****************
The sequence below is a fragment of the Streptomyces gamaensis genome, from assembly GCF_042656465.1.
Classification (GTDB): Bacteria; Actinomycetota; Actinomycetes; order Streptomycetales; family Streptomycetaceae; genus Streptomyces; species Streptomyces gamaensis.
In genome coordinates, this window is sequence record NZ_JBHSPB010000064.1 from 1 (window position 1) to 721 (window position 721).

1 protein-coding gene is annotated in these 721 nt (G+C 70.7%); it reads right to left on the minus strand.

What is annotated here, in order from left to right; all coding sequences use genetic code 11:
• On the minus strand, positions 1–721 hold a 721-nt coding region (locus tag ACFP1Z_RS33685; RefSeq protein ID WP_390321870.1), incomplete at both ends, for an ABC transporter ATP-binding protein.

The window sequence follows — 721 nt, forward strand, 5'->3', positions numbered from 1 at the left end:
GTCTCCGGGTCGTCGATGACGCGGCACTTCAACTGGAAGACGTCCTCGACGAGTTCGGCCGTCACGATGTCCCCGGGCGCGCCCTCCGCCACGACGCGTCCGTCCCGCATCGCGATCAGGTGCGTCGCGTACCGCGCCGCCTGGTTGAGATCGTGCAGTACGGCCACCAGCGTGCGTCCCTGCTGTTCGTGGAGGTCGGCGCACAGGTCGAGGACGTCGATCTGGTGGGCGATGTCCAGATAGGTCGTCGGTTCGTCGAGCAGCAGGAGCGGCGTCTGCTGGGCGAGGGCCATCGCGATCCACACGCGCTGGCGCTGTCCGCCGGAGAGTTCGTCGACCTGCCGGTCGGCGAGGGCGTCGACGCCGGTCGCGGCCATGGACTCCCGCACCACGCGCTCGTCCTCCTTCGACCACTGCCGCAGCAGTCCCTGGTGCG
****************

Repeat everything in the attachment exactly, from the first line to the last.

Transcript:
The sequence below is a fragment of the Streptomyces gamaensis genome, from assembly GCF_042656465.1.
Classification (GTDB): Bacteria; Actinomycetota; Actinomycetes; order Streptomycetales; family Streptomycetaceae; genus Streptomyces; species Streptomyces gamaensis.
In genome coordinates, this window is sequence record NZ_JBHSPB010000064.1 from 1 (window position 1) to 721 (window position 721).

1 protein-coding gene is annotated in these 721 nt (G+C 70.7%); it reads right to left on the minus strand.

What is annotated here, in order from left to right; all coding sequences use genetic code 11:
• On the minus strand, positions 1–721 hold a 721-nt coding region (locus tag ACFP1Z_RS33685; RefSeq protein ID WP_390321870.1), incomplete at both ends, for an ABC transporter ATP-binding protein.

The window sequence follows — 721 nt, forward strand, 5'->3', positions numbered from 1 at the left end:
GTCTCCGGGTCGTCGATGACGCGGCACTTCAACTGGAAGACGTCCTCGACGAGTTCGGCCGTCACGATGTCCCCGGGCGCGCCCTCCGCCACGACGCGTCCGTCCCGCATCGCGATCAGGTGCGTCGCGTACCGCGCCGCCTGGTTGAGATCGTGCAGTACGGCCACCAGCGTGCGTCCCTGCTGTTCGTGGAGGTCGGCGCACAGGTCGAGGACGTCGATCTGGTGGGCGATGTCCAGATAGGTCGTCGGTTCGTCGAGCAGCAGGAGCGGCGTCTGCTGGGCGAGGGCCATCGCGATCCACACGCGCTGGCGCTGTCCGCCGGAGAGTTCGTCGACCTGCCGGTCGGCGAGGGCGTCGACGCCGGTCGCGGCCATGGACTCCCGCACCACGCGCTCGTCCTCCTTCGACCACTGCCGCAGCAGTCCCTGGTGCG